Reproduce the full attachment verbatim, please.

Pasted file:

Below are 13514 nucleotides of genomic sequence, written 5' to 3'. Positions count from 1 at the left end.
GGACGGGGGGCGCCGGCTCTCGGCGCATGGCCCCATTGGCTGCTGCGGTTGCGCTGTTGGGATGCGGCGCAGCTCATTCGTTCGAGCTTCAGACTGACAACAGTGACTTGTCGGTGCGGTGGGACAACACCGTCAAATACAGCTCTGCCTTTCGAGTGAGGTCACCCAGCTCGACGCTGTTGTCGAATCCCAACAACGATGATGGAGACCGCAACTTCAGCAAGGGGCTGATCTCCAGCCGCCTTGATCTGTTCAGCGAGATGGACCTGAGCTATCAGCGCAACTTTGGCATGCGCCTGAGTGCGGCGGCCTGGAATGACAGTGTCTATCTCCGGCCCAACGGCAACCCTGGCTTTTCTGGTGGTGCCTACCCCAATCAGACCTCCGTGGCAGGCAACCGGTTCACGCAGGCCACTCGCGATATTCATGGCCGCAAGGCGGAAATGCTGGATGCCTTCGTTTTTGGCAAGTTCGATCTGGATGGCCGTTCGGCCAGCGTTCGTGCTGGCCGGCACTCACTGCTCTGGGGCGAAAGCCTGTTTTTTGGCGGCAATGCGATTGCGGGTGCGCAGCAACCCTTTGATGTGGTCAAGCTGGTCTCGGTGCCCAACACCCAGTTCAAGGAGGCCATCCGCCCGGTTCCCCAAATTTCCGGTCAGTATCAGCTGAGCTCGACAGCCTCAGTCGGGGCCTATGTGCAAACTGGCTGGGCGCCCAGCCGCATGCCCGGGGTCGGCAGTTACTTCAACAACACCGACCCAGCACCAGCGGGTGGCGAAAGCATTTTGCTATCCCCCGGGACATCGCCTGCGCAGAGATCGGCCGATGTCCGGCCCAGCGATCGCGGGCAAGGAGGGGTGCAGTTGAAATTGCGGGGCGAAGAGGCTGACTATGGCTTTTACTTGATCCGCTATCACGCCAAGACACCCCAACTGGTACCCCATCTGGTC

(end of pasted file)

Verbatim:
Below are 13514 nucleotides of genomic sequence, written 5' to 3'. Positions count from 1 at the left end.
GGACGGGGGGCGCCGGCTCTCGGCGCATGGCCCCATTGGCTGCTGCGGTTGCGCTGTTGGGATGCGGCGCAGCTCATTCGTTCGAGCTTCAGACTGACAACAGTGACTTGTCGGTGCGGTGGGACAACACCGTCAAATACAGCTCTGCCTTTCGAGTGAGGTCACCCAGCTCGACGCTGTTGTCGAATCCCAACAACGATGATGGAGACCGCAACTTCAGCAAGGGGCTGATCTCCAGCCGCCTTGATCTGTTCAGCGAGATGGACCTGAGCTATCAGCGCAACTTTGGCATGCGCCTGAGTGCGGCGGCCTGGAATGACAGTGTCTATCTCCGGCCCAACGGCAACCCTGGCTTTTCTGGTGGTGCCTACCCCAATCAGACCTCCGTGGCAGGCAACCGGTTCACGCAGGCCACTCGCGATATTCATGGCCGCAAGGCGGAAATGCTGGATGCCTTCGTTTTTGGCAAGTTCGATCTGGATGGCCGTTCGGCCAGCGTTCGTGCTGGCCGGCACTCACTGCTCTGGGGCGAAAGCCTGTTTTTTGGCGGCAATGCGATTGCGGGTGCGCAGCAACCCTTTGATGTGGTCAAGCTGGTCTCGGTGCCCAACACCCAGTTCAAGGAGGCCATCCGCCCGGTTCCCCAAATTTCCGGTCAGTATCAGCTGAGCTCGACAGCCTCAGTCGGGGCCTATGTGCAAACTGGCTGGGCGCCCAGCCGCATGCCCGGGGTCGGCAGTTACTTCAACAACACCGACCCAGCACCAGCGGGTGGCGAAAGCATTTTGCTATCCCCCGGGACATCGCCTGCGCAGAGATCGGCCGATGTCCGGCCCAGCGATCGCGGGCAAGGAGGGGTGCAGTTGAAATTGCGGGGCGAAGAGGCTGACTATGGCTTTTACTTGATCCGCTATCACGCCAAGACACCCCAACTGGTACCCCATCTGGTC